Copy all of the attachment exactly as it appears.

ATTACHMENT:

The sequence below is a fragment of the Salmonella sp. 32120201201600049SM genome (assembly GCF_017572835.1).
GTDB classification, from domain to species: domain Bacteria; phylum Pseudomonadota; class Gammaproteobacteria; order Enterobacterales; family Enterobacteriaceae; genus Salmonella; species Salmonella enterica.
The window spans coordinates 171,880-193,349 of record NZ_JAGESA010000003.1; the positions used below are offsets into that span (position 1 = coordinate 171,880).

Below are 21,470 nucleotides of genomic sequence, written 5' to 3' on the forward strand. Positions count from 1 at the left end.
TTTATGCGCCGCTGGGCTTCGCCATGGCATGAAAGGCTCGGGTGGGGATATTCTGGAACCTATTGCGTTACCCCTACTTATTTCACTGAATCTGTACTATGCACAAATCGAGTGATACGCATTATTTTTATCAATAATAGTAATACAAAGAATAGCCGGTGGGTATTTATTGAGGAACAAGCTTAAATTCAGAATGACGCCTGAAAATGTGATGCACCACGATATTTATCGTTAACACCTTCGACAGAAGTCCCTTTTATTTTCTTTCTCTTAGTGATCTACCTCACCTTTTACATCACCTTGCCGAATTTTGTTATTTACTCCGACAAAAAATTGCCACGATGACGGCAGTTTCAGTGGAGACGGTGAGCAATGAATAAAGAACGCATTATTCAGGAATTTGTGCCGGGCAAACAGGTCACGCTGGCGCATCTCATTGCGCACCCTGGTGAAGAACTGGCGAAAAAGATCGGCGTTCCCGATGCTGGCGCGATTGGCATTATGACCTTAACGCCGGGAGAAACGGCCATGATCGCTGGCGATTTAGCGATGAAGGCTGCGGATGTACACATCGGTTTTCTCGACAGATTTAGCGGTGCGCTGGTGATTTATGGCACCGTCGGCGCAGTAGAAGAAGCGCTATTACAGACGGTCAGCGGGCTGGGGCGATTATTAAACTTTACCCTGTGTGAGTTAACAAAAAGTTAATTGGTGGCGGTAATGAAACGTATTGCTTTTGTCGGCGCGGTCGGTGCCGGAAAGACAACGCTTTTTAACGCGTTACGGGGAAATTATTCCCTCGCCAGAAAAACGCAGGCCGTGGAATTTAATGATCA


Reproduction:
The sequence below is a fragment of the Salmonella sp. 32120201201600049SM genome (assembly GCF_017572835.1).
GTDB classification, from domain to species: domain Bacteria; phylum Pseudomonadota; class Gammaproteobacteria; order Enterobacterales; family Enterobacteriaceae; genus Salmonella; species Salmonella enterica.
The window spans coordinates 171,880-193,349 of record NZ_JAGESA010000003.1; the positions used below are offsets into that span (position 1 = coordinate 171,880).

Below are 21,470 nucleotides of genomic sequence, written 5' to 3' on the forward strand. Positions count from 1 at the left end.
TTTATGCGCCGCTGGGCTTCGCCATGGCATGAAAGGCTCGGGTGGGGATATTCTGGAACCTATTGCGTTACCCCTACTTATTTCACTGAATCTGTACTATGCACAAATCGAGTGATACGCATTATTTTTATCAATAATAGTAATACAAAGAATAGCCGGTGGGTATTTATTGAGGAACAAGCTTAAATTCAGAATGACGCCTGAAAATGTGATGCACCACGATATTTATCGTTAACACCTTCGACAGAAGTCCCTTTTATTTTCTTTCTCTTAGTGATCTACCTCACCTTTTACATCACCTTGCCGAATTTTGTTATTTACTCCGACAAAAAATTGCCACGATGACGGCAGTTTCAGTGGAGACGGTGAGCAATGAATAAAGAACGCATTATTCAGGAATTTGTGCCGGGCAAACAGGTCACGCTGGCGCATCTCATTGCGCACCCTGGTGAAGAACTGGCGAAAAAGATCGGCGTTCCCGATGCTGGCGCGATTGGCATTATGACCTTAACGCCGGGAGAAACGGCCATGATCGCTGGCGATTTAGCGATGAAGGCTGCGGATGTACACATCGGTTTTCTCGACAGATTTAGCGGTGCGCTGGTGATTTATGGCACCGTCGGCGCAGTAGAAGAAGCGCTATTACAGACGGTCAGCGGGCTGGGGCGATTATTAAACTTTACCCTGTGTGAGTTAACAAAAAGTTAATTGGTGGCGGTAATGAAACGTATTGCTTTTGTCGGCGCGGTCGGTGCCGGAAAGACAACGCTTTTTAACGCGTTACGGGGAAATTATTCCCTCGCCAGAAAAACGCAGGCCGTGGAATTTAATGATCA